Your home’s roofing system is put to the test when winter arrives. Snow may look whimsical and harmless, but it can do real damage to your home’s roof, especially in adverse weather during the season. The first step to protect the roof, then, is to know what kind of damage it might experience.

In this post, AIC Roofing and Construction discusses two of the most common winter weather problems and how they damage your roof.

Snow Pile-Ups

A pile of snow sitting on the roof may look charming, but it can seriously damage your roof shingles and internal structure. Snow is surprisingly heavy when it has accumulated and it’s even more dangerous once the winter season ends as the packed snow will start absorbing water from spring rains.

Fortunately, this is one of the easier winter roofing problems to address because it only involves shoveling snow off your roof. Simply cleaning your roof once at the end of every week this season will reduce the amount of heft on your roof and make it breathe a little easier.

Ice Dams

Ice dams result from improper attic ventilation. Snow and ice naturally melt as a result of heat streaming out of your roof, but in this case, the heat doesn’t vent evenly throughout the roof surface, melting the snow only on certain portions. This runoff drips to the edges of a sloping roof, which is colder than the rest of the roof, and refreezes before it falls to the ground. The result is an ice dam, a solid mass of ice that adds unnecessary weight to your roofing system and gutters. It causes long-term structural damage, especially once the icicles start melting.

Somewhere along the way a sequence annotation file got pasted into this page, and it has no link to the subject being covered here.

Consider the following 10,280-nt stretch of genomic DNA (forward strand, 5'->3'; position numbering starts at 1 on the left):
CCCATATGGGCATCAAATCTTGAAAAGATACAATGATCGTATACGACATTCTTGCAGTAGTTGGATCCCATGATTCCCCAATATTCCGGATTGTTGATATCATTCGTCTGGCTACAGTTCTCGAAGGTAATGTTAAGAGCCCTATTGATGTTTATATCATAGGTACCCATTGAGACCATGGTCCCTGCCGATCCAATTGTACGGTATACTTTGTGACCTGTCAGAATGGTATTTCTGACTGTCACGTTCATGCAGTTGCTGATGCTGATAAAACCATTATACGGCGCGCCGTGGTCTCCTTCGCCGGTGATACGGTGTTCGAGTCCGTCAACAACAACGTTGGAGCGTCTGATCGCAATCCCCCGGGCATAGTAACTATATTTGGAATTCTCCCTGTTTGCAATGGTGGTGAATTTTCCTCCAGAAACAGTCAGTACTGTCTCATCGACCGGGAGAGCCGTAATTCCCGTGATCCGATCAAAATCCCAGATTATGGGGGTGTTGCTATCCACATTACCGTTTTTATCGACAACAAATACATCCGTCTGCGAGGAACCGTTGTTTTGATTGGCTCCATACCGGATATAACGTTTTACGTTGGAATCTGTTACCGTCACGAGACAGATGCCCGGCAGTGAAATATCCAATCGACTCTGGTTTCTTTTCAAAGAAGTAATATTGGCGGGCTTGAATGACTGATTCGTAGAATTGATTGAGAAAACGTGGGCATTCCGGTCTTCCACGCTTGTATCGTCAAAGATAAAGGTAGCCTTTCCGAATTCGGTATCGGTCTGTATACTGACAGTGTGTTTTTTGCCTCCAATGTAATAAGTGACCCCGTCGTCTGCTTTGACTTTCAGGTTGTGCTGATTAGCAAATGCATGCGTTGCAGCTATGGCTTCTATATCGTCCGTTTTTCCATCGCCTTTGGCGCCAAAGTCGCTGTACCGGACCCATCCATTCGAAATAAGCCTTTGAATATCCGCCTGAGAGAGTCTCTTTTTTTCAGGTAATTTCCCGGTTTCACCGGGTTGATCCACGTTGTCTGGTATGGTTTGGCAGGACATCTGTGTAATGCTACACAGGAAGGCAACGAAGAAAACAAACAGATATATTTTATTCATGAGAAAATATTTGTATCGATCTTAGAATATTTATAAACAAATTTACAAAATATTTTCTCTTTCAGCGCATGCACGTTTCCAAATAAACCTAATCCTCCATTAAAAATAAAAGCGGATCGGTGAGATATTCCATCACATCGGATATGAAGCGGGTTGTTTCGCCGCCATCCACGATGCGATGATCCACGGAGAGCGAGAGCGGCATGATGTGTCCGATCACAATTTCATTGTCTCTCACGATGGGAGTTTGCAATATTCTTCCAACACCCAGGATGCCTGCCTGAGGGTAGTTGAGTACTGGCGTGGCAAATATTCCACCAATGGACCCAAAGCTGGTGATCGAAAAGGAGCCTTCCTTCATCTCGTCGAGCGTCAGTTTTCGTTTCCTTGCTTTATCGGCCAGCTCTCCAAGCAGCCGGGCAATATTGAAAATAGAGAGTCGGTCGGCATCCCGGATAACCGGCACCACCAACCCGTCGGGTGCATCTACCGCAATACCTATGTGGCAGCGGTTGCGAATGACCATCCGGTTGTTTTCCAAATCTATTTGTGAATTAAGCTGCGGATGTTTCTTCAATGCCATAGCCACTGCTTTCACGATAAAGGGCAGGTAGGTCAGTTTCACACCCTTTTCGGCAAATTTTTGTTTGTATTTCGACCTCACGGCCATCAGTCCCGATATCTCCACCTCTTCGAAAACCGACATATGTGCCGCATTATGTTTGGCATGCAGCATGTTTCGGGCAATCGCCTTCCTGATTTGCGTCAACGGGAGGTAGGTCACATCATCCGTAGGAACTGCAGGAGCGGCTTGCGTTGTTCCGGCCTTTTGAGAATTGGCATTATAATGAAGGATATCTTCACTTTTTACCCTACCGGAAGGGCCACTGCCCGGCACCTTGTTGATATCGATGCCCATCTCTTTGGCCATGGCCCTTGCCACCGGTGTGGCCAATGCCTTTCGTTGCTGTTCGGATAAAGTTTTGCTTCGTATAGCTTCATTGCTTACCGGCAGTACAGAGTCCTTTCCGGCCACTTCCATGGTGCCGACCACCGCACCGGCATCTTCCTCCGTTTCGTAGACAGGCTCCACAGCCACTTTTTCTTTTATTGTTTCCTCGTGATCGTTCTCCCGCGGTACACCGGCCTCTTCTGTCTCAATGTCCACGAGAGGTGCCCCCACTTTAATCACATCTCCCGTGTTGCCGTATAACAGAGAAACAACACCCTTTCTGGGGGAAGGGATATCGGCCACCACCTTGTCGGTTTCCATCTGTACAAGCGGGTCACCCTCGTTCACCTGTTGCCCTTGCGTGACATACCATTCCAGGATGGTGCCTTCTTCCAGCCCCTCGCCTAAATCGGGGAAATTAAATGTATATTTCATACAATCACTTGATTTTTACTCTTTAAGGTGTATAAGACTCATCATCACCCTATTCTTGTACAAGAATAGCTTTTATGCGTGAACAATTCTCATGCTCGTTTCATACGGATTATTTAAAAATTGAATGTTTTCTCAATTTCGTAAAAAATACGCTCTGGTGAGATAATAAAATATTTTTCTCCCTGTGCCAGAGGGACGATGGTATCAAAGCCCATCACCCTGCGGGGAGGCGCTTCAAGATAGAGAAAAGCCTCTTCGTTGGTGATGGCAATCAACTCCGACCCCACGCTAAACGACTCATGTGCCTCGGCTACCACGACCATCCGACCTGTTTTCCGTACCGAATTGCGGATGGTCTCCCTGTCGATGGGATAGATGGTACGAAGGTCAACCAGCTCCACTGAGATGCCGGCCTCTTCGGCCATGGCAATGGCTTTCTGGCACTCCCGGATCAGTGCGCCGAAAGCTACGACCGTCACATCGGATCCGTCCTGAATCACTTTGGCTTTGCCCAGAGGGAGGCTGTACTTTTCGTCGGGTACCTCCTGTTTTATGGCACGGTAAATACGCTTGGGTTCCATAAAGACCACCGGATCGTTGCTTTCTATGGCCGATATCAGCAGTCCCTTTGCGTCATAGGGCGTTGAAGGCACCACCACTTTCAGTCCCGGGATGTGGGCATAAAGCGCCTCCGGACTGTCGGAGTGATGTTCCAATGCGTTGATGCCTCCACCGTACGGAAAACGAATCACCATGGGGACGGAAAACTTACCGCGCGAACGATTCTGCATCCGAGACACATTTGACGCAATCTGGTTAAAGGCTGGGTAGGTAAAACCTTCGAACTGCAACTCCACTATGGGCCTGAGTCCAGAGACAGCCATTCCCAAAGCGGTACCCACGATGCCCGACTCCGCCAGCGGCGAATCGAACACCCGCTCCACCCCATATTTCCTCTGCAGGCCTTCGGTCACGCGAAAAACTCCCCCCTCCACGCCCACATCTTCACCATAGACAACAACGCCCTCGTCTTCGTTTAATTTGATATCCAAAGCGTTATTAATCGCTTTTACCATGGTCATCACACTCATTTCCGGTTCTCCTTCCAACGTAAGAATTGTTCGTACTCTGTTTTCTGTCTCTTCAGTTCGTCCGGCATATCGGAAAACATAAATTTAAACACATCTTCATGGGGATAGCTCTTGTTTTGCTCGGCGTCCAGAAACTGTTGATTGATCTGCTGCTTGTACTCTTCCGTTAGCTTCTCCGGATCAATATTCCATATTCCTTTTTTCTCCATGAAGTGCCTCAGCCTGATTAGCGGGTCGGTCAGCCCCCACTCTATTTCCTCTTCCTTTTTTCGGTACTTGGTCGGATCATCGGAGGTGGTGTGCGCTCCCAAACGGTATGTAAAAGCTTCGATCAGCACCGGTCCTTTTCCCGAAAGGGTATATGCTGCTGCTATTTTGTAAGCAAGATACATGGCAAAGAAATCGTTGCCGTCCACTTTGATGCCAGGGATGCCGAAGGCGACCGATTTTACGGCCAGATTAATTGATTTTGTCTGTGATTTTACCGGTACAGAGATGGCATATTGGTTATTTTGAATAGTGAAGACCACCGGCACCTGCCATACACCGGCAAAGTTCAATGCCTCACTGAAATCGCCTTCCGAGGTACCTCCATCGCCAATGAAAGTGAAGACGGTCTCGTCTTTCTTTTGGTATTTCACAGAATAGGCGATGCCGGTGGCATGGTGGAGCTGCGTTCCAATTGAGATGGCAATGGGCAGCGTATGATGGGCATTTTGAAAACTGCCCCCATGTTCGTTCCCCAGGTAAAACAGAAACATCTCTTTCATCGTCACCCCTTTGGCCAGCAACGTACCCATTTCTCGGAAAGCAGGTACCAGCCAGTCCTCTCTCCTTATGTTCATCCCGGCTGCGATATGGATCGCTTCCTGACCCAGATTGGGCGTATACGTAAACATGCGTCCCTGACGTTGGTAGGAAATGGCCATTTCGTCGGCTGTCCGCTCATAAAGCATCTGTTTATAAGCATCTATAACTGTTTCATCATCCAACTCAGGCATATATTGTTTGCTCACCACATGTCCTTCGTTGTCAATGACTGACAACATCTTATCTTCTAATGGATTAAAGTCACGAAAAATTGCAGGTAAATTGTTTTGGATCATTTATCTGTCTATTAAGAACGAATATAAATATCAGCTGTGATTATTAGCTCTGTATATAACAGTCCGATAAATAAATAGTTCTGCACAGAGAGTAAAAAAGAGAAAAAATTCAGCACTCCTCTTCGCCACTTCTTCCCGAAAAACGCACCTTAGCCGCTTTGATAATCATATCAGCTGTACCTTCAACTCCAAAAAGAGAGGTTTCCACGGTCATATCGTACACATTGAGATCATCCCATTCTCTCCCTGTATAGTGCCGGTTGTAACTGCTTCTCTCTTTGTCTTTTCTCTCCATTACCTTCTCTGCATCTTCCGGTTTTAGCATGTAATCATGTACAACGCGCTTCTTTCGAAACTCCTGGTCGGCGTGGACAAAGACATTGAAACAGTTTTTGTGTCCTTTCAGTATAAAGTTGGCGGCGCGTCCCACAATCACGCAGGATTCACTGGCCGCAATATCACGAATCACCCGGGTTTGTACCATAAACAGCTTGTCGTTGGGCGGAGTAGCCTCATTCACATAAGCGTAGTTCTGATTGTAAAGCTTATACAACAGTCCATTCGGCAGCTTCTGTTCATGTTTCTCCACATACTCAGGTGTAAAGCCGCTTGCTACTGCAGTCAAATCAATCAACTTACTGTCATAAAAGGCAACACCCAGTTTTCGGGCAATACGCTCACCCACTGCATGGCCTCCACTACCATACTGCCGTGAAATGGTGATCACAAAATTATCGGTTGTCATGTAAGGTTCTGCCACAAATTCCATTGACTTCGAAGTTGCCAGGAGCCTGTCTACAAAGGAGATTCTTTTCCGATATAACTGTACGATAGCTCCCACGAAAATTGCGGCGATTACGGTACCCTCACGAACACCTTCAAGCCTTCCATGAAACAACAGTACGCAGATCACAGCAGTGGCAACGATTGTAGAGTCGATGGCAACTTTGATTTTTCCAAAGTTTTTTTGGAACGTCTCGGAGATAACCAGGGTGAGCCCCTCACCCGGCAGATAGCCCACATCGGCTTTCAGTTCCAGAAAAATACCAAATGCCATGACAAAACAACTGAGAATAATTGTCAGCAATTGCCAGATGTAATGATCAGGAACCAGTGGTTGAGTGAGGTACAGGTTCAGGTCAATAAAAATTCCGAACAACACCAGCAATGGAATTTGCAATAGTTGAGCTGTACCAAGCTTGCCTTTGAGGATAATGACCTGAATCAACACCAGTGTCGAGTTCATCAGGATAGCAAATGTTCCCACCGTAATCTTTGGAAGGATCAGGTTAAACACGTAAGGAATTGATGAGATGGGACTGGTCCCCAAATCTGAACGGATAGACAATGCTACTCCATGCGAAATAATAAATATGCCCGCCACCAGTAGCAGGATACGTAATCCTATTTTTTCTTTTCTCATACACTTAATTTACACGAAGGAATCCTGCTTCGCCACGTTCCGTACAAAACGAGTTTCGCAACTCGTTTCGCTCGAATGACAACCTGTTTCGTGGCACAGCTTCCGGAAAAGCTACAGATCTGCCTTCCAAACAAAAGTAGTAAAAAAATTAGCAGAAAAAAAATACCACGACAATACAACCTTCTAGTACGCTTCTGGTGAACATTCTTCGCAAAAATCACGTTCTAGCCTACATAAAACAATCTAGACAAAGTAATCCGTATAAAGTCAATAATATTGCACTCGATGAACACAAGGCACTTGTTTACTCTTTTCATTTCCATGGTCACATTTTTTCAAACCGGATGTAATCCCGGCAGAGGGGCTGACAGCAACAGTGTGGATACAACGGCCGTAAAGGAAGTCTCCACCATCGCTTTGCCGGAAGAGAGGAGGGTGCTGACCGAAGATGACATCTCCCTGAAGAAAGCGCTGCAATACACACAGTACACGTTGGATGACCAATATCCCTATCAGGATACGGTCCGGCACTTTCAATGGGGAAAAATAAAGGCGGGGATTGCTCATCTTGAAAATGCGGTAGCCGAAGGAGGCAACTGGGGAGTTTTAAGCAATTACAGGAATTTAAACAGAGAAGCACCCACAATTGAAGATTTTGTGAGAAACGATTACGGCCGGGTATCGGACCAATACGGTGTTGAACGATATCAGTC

Prevent ice dams by properly insulating your roof and attic space. This makes the ambient heat from your home disperse equally throughout the roof. This has the added benefit of preventing snow from accumulating on the surface of your roof as well.

Give us a call at (859) 286-6008 to learn more about how AIC Roofing and Construction can bolster your roof’s defenses against winter weather damage. We offer complete roofing services throughout Frankfort, Georgetown and Nicholasville, KY.